The Brink of Extinction: The Most Endangered Animals in the World
Nicknamed “the Asian unicorn,” the soala is a rarely seen forest-dwelling antelope-like creature that has the distinction of being the first mammal to have been discovered in 50 years when it was first sighted in 1992. Known for its distinctively long and straight double horns, the soala can be found in the Annamite Mountains of Vietnam and Laos and has only been captured on film a handful of times.
Due to their rarity, experts can’t say for sure how many soalas are left, but their population is thought to number anywhere between 70 and 700. While some soala have fallen prey to traps meant to catch wild boars and barking deer, many have been purposely hunted for their impressive horns. Urban development of the Annamite Mountains also threatens the soalas existence as more and more of their habitat is cut down to make way for housing and infrastructure.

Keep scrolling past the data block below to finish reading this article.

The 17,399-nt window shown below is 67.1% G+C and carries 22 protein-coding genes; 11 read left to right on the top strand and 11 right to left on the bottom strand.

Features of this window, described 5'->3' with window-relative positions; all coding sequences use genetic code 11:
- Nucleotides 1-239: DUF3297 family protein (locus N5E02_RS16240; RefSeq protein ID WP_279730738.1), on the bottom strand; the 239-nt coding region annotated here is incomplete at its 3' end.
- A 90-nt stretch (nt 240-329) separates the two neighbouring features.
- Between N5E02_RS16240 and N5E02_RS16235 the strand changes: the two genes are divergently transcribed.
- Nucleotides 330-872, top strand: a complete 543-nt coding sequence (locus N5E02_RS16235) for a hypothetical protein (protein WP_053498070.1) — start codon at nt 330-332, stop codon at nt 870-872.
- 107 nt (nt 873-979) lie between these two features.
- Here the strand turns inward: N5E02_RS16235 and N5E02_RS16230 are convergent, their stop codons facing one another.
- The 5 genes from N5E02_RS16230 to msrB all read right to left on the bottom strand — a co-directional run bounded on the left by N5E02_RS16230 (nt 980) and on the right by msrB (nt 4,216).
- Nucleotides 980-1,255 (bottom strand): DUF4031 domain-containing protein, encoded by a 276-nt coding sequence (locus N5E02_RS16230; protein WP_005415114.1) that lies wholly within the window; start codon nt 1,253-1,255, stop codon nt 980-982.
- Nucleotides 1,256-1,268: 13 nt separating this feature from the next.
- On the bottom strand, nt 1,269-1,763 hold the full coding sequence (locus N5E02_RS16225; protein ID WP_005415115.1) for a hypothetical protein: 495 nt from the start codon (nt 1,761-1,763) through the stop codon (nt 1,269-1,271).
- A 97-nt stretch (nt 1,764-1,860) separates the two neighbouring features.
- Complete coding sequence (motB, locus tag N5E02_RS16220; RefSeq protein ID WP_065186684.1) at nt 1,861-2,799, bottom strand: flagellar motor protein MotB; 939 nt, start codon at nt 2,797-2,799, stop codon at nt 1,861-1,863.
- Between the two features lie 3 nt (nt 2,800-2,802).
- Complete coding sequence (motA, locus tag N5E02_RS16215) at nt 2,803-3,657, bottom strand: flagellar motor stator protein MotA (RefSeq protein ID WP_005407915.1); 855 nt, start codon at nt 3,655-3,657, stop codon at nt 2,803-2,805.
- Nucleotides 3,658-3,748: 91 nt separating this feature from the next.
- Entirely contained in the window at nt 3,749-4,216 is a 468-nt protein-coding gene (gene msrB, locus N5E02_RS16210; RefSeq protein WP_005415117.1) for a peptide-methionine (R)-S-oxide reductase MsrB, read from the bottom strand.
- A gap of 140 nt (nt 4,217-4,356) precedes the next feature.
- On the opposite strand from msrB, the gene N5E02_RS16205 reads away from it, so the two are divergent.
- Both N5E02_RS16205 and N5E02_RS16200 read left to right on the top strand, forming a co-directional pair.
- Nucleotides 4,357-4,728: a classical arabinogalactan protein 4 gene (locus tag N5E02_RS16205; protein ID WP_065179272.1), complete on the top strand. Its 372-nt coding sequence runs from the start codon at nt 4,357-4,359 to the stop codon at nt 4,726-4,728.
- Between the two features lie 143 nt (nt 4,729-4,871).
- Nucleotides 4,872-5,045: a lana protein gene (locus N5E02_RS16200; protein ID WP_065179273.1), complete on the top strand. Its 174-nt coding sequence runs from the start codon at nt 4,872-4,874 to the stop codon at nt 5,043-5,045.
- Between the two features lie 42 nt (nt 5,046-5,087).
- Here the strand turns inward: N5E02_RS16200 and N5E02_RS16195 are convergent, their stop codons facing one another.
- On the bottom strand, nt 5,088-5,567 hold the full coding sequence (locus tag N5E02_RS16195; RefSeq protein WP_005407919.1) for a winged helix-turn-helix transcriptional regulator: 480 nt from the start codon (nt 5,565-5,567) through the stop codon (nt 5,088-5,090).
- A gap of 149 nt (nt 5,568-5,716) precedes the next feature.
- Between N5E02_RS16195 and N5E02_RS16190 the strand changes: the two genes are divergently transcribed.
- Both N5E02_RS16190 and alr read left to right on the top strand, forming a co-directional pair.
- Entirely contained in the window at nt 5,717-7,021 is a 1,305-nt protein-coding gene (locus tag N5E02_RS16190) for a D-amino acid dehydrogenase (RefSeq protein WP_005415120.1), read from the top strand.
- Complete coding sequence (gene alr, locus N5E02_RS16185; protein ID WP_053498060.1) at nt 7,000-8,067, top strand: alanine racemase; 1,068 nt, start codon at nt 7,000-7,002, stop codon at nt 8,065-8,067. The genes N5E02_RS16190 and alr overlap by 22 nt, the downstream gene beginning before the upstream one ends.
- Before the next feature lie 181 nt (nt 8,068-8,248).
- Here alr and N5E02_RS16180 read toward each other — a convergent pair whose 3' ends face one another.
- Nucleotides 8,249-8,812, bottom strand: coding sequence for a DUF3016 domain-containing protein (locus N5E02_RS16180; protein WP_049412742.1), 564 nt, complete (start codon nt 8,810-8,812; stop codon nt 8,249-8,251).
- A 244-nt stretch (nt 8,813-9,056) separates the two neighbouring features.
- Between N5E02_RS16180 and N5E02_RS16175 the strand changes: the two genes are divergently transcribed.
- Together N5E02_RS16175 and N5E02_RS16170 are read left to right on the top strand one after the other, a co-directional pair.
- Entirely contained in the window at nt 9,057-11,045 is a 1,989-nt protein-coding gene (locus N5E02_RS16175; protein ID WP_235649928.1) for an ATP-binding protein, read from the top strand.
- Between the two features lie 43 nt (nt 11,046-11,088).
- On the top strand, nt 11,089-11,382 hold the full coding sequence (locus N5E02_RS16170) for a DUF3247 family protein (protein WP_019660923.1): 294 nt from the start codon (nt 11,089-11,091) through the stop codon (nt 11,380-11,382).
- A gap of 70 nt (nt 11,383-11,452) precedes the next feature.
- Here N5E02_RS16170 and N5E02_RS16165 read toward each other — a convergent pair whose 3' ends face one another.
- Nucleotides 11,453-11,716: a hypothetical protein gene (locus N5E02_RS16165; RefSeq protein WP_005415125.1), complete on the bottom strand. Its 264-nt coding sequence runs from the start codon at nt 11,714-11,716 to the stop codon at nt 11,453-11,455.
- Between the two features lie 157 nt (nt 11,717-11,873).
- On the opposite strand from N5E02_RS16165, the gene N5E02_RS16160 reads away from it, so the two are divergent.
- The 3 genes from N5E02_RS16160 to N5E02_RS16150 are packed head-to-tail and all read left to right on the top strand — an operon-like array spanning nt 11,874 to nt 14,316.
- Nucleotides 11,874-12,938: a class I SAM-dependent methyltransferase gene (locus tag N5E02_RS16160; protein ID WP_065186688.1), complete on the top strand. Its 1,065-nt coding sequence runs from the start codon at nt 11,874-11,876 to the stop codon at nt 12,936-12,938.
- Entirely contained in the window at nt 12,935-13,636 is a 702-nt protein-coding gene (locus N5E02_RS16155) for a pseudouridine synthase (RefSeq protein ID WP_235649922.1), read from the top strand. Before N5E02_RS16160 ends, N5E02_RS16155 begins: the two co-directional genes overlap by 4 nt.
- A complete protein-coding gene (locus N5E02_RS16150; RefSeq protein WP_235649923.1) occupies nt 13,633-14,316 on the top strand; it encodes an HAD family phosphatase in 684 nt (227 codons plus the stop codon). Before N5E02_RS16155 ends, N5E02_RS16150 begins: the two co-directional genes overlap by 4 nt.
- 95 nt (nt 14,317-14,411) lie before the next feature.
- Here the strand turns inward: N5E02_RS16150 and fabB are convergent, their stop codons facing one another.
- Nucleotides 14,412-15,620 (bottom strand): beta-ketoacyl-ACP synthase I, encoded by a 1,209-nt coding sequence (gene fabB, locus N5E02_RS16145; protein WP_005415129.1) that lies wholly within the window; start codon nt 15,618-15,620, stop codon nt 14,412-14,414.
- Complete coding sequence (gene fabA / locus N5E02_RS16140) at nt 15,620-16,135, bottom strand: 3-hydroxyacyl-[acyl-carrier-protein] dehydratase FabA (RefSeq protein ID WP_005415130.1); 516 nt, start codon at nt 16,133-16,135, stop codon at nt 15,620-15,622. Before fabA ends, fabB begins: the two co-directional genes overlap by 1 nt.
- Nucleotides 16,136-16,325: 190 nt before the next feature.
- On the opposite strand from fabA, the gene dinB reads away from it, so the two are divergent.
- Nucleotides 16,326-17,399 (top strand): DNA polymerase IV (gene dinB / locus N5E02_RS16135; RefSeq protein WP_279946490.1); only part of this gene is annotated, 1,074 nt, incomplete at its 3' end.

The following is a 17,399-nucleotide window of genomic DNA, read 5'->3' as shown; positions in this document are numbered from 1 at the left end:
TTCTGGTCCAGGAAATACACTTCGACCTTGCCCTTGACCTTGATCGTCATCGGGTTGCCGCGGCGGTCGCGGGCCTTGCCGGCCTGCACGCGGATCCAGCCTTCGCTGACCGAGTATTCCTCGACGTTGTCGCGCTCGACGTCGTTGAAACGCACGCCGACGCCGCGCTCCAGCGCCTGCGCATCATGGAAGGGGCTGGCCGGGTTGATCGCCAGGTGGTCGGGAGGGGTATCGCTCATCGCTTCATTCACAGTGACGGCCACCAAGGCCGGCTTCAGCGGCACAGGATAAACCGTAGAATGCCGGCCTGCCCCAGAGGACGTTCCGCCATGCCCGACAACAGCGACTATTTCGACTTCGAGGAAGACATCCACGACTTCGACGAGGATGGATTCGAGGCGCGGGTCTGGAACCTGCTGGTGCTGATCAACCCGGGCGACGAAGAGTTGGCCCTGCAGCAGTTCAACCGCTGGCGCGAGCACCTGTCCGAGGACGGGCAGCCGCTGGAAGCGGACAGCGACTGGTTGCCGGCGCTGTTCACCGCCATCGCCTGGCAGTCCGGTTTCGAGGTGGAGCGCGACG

The Soala, nicknamed the "Asian Unicorn", was recently seen in Vietnam for the first time in over 15 years! pic.twitter.com/lyI1p7hGoP
— Found On The Net (@FoundOnTheNet) April 26, 2014
Like the orangutan, Sumatran elephants found in the tropical forests of Borneo and Sumatra are a casualty of the palm oil industry as expanding agriculture has greatly reduced their habitat and in turn, their population. Scientists upgraded their extinction status to critical in 2012 when it was found that half of the population of Sumatran elephants had been lost in a single generation.
Sumatran elephants play an important role in maintaining the delicate balance of the tropical forest ecosystem; not only do the elephants eat plants and redistribute the seeds through their excrement, but their existence affects a number of other threatened species including the Sumatran rhino, tiger, and orangutan. Scientists warn that urgent action is necessary in order to save the 2,800 remaining elephants and their fellow forest dwellers.